Here’s looking at under-age drinking, hypocritically again

  • Post category:News

There have been fresh calls to change the way alcohol is sold in this country. Because pubs, off-licences and supermarkets all have their own agendas, the debate is riddled with hypocrisy, writes John Ruddy

In a country where so-called ‘binge’ drinking levels are the highest in Europe, the sale of alcohol is rarely far from the headlines. This was exemplified by a recent RTé Prime Time documentary, which outlined how minors were using home-delivery services from off-licences and supermarkets to buy alcohol, with no checks for ID or proof of age.

Given the apparent ease with which the under-age test subject could procure alcohol, the outrage that ensued was neither unwarranted nor exaggerated. Regardless of where you stand on the complex issue of alcohol sales, no one would argue that the practices shown in the documentary could be condoned in any way.

The danger now, however, is that such emotive footage will be used to force the government’s hand into imposing further restrictions on the off-trade, and particularly on mixed traders who sell both alcohol and groceries.

As it stands, mixed traders are obliged to follow a voluntary code of practice, which restricts the sale of alcohol to one area of the shop, prohibits any sales after 10pm and prevents overt promotion of alcohol products either in other areas of the shop or in window displays.

This was introduced in 2009, and while anecdotal evidence suggests that compliance is not as high as official audits would indicate, it would not be incorrect to state that the bulk of the Irish off-trade is fully compliant (or close to it) with the code.

Those who vilify the supermarkets as the root of all alcohol-related evil – namely publicans and specialist off-licensees – claim that this is not enough, however.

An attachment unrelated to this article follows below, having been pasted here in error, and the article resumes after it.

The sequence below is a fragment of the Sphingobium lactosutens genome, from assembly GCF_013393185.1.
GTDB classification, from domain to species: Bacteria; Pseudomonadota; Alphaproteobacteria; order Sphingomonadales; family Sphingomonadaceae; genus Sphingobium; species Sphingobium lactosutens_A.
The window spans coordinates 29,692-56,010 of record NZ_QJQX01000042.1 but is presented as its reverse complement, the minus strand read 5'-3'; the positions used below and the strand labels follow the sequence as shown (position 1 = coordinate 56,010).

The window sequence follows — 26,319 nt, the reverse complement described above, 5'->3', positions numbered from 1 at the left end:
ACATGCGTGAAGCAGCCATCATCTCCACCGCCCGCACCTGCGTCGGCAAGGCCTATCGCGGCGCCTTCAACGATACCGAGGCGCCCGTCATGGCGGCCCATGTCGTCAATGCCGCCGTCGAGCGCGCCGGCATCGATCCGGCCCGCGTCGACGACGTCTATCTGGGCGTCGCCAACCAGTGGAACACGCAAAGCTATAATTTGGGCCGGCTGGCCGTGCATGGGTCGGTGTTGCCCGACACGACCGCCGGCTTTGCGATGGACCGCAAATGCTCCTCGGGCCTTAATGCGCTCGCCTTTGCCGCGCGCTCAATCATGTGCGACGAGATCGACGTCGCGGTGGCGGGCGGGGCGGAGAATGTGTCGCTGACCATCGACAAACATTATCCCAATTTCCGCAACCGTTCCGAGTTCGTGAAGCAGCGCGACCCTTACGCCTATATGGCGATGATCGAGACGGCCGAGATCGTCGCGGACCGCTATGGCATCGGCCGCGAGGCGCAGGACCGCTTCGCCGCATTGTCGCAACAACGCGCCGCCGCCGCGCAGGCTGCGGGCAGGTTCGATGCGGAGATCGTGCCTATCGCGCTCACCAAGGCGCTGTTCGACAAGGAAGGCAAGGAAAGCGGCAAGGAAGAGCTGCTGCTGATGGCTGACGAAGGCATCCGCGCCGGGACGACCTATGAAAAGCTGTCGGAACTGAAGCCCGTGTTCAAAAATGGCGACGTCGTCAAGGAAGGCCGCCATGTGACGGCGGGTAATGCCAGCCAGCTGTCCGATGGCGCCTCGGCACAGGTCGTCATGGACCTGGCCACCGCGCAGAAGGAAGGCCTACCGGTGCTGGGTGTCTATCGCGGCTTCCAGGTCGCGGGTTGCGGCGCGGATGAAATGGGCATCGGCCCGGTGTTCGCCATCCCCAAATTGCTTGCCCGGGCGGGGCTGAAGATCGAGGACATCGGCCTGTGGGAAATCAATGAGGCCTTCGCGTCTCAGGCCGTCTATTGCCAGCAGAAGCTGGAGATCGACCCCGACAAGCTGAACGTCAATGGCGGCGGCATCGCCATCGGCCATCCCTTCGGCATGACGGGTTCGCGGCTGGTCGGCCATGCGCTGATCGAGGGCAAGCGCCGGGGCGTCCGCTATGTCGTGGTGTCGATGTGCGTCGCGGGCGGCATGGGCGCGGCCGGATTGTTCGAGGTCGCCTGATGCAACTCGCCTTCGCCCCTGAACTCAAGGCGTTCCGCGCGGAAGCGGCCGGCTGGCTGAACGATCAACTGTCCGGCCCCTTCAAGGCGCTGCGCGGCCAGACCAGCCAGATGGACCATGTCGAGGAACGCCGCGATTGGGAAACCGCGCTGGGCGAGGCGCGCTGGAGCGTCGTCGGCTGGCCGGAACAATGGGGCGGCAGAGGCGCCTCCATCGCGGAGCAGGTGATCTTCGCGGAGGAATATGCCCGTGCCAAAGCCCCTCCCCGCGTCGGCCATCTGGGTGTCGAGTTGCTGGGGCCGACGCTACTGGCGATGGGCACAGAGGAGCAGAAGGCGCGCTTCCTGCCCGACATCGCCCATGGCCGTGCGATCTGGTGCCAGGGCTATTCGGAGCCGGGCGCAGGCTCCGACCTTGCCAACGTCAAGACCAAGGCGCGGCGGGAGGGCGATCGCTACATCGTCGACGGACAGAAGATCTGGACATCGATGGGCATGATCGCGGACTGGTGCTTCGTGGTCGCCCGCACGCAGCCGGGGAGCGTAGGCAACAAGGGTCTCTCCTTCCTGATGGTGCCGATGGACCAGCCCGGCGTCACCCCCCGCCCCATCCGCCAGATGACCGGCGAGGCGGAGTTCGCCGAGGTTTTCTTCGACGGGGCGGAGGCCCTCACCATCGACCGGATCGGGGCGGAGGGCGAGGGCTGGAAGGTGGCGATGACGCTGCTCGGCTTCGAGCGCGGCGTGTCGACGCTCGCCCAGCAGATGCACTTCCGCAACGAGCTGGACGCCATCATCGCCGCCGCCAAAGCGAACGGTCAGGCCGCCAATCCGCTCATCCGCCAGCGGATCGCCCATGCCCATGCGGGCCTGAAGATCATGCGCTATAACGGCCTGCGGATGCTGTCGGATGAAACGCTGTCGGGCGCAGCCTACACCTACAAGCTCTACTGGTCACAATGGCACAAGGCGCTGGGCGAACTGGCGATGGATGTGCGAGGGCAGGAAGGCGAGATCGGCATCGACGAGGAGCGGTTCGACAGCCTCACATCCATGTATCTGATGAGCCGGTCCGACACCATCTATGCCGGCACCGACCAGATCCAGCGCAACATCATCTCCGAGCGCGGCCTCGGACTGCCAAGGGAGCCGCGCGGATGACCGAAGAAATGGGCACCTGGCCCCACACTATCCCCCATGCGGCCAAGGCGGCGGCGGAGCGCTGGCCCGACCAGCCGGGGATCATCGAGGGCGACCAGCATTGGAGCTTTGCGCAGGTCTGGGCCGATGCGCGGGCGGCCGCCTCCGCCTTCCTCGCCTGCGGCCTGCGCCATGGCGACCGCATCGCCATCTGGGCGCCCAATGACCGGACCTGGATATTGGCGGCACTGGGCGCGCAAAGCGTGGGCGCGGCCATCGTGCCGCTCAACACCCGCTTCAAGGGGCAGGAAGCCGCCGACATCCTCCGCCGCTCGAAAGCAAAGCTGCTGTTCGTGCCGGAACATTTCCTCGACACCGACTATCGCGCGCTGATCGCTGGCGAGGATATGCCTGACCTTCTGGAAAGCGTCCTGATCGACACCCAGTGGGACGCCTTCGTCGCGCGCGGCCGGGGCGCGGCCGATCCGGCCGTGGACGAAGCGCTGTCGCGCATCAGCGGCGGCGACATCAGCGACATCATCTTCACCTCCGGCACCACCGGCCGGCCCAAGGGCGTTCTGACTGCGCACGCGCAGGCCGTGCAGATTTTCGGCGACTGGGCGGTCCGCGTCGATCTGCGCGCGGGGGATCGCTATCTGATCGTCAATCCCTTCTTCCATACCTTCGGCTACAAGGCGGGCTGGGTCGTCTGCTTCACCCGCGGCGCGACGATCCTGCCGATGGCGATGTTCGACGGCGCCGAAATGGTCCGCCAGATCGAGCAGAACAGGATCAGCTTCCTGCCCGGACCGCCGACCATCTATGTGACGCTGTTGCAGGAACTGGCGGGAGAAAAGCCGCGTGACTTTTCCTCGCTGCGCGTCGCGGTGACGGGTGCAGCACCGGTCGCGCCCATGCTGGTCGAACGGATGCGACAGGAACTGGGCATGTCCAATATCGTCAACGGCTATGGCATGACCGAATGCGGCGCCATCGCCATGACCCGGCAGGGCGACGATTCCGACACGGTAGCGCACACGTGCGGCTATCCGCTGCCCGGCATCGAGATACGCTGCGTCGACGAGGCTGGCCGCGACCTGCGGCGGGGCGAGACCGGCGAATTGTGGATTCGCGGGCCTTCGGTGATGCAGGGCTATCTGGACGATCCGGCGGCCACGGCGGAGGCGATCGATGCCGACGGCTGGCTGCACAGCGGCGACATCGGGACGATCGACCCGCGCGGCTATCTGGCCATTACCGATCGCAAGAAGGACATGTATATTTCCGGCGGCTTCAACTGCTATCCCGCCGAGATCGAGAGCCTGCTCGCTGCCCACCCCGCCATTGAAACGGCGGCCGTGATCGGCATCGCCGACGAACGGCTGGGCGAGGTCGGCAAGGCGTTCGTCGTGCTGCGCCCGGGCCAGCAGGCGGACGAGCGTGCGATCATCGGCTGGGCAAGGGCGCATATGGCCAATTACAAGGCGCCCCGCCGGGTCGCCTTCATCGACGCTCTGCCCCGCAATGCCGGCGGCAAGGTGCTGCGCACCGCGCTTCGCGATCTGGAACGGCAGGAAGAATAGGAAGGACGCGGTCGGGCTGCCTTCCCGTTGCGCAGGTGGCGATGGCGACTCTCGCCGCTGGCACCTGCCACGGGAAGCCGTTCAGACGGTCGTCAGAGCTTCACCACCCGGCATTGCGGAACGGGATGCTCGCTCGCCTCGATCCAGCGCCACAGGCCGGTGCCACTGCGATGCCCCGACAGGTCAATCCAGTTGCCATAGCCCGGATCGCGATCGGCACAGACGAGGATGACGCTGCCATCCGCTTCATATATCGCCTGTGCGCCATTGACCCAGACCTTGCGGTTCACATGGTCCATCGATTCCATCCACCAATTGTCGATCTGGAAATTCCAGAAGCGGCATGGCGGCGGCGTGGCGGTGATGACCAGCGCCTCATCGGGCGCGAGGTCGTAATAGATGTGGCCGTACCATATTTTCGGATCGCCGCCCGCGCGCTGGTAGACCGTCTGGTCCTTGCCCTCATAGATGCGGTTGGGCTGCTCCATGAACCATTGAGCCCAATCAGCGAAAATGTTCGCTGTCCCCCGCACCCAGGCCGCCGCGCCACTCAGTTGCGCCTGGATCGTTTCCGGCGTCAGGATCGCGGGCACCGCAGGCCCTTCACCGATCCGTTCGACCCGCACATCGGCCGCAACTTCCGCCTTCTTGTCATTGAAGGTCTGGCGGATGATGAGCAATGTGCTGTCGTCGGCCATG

They point not only to breaches of the code, but also to the practice of discounted bulk sales (such as cheap deals on boxes of 20 bottles of beer) as ways in which large supermarket chains are encouraging “irresponsible” consumption of alcohol in Ireland.

It is true that cheap alcohol is very enticing to shoppers, particularly around key times such as Christmas, when consumers are known to choose their supermarket based on the price of a case of Heineken or a litre-bottle of Smirnoff.

This is backed up by the huge volumes of ‘lost’ sales in 2008 and 2009, when half of the Republic flocked to Newry and Banbridge to stock up on booze before Christmas.

However, regardless of how tempting cheap supermarket alcohol is to shoppers, it is disingenuous for either a publican or an off-licence operator to castigate supermarkets for selling bargain booze.
For example, an argument often used by the anti-supermarket lobby is that ‘immoral’ supermarkets sell beer for less than they sell water. How is this not also true of a pub, where two 250ml bottles of mineral water (or Coca-Cola) invariably cost more than a pint (568ml) of beer?

Furthermore, visit almost any dedicated off-licence around the country, and bulk deals on beer are immediately obvious. They may not be quite as cheap as Tesco or Dunnes, but the price gap in question is due to scale and purchasing power, not morals.